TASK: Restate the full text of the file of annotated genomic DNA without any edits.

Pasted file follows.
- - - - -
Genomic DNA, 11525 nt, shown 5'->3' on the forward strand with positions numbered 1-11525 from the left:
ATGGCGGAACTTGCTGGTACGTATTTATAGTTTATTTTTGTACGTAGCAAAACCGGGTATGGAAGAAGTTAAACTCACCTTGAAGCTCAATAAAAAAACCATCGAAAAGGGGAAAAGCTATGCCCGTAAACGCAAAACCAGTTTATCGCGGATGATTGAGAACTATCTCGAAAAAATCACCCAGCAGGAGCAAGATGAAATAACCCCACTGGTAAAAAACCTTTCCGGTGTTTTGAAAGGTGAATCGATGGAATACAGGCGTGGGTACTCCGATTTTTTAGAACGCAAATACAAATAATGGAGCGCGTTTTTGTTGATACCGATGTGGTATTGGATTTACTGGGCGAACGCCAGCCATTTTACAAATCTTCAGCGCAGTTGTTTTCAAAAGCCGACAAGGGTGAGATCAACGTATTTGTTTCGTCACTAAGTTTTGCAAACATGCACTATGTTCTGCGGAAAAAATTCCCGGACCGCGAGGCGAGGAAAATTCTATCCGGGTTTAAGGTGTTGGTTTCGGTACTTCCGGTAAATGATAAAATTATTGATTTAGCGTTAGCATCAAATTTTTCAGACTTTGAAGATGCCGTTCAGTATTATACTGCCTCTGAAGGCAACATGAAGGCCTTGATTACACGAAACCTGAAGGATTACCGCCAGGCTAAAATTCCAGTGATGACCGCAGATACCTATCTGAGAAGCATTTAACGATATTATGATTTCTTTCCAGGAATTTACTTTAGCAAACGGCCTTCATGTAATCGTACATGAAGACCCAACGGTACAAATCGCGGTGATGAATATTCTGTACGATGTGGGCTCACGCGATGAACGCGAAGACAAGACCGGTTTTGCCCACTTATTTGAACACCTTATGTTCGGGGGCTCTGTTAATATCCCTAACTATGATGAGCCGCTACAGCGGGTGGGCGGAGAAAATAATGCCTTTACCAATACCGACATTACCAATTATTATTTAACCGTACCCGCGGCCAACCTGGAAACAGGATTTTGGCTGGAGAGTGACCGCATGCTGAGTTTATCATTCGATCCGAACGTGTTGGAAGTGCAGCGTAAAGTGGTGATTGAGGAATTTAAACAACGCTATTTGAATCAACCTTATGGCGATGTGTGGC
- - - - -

Genomic DNA, 11525 nt, shown 5'->3' on the forward strand with positions numbered 1-11525 from the left:
ATGGCGGAACTTGCTGGTACGTATTTATAGTTTATTTTTGTACGTAGCAAAACCGGGTATGGAAGAAGTTAAACTCACCTTGAAGCTCAATAAAAAAACCATCGAAAAGGGGAAAAGCTATGCCCGTAAACGCAAAACCAGTTTATCGCGGATGATTGAGAACTATCTCGAAAAAATCACCCAGCAGGAGCAAGATGAAATAACCCCACTGGTAAAAAACCTTTCCGGTGTTTTGAAAGGTGAATCGATGGAATACAGGCGTGGGTACTCCGATTTTTTAGAACGCAAATACAAATAATGGAGCGCGTTTTTGTTGATACCGATGTGGTATTGGATTTACTGGGCGAACGCCAGCCATTTTACAAATCTTCAGCGCAGTTGTTTTCAAAAGCCGACAAGGGTGAGATCAACGTATTTGTTTCGTCACTAAGTTTTGCAAACATGCACTATGTTCTGCGGAAAAAATTCCCGGACCGCGAGGCGAGGAAAATTCTATCCGGGTTTAAGGTGTTGGTTTCGGTACTTCCGGTAAATGATAAAATTATTGATTTAGCGTTAGCATCAAATTTTTCAGACTTTGAAGATGCCGTTCAGTATTATACTGCCTCTGAAGGCAACATGAAGGCCTTGATTACACGAAACCTGAAGGATTACCGCCAGGCTAAAATTCCAGTGATGACCGCAGATACCTATCTGAGAAGCATTTAACGATATTATGATTTCTTTCCAGGAATTTACTTTAGCAAACGGCCTTCATGTAATCGTACATGAAGACCCAACGGTACAAATCGCGGTGATGAATATTCTGTACGATGTGGGCTCACGCGATGAACGCGAAGACAAGACCGGTTTTGCCCACTTATTTGAACACCTTATGTTCGGGGGCTCTGTTAATATCCCTAACTATGATGAGCCGCTACAGCGGGTGGGCGGAGAAAATAATGCCTTTACCAATACCGACATTACCAATTATTATTTAACCGTACCCGCGGCCAACCTGGAAACAGGATTTTGGCTGGAGAGTGACCGCATGCTGAGTTTATCATTCGATCCGAACGTGTTGGAAGTGCAGCGTAAAGTGGTGATTGAGGAATTTAAACAACGCTATTTGAATCAACCTTATGGCGATGTGTGGC